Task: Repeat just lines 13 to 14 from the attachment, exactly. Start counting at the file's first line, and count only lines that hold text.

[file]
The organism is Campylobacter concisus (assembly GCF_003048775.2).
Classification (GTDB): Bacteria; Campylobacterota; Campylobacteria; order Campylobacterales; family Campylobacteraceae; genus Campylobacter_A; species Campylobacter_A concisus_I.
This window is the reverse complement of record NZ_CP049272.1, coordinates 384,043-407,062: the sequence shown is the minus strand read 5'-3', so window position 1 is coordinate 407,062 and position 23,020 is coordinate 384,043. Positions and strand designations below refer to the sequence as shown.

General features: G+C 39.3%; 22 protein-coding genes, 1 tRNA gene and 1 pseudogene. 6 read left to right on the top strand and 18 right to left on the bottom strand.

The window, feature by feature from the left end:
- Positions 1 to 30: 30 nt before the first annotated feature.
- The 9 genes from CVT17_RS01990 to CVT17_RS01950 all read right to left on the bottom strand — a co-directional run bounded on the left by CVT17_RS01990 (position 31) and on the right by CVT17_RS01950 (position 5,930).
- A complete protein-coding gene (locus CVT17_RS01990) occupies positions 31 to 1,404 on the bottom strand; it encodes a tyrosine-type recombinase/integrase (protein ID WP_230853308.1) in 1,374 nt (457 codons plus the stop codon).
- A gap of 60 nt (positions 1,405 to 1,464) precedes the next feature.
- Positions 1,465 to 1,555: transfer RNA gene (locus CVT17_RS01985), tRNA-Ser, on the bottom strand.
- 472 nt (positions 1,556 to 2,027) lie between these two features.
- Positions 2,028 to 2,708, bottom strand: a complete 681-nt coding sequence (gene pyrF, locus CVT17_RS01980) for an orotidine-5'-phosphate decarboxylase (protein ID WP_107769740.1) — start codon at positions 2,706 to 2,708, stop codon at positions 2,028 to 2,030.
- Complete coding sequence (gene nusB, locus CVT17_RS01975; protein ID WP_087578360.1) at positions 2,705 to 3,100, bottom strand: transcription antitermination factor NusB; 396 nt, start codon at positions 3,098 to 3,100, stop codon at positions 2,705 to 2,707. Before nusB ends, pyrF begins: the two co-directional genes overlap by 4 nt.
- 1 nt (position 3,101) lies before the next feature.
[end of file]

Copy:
- Complete coding sequence (gene nusB, locus CVT17_RS01975; protein ID WP_087578360.1) at positions 2,705 to 3,100, bottom strand: transcription antitermination factor NusB; 396 nt, start codon at positions 3,098 to 3,100, stop codon at positions 2,705 to 2,707. Before nusB ends, pyrF begins: the two co-directional genes overlap by 4 nt.
- 1 nt (position 3,101) lies before the next feature.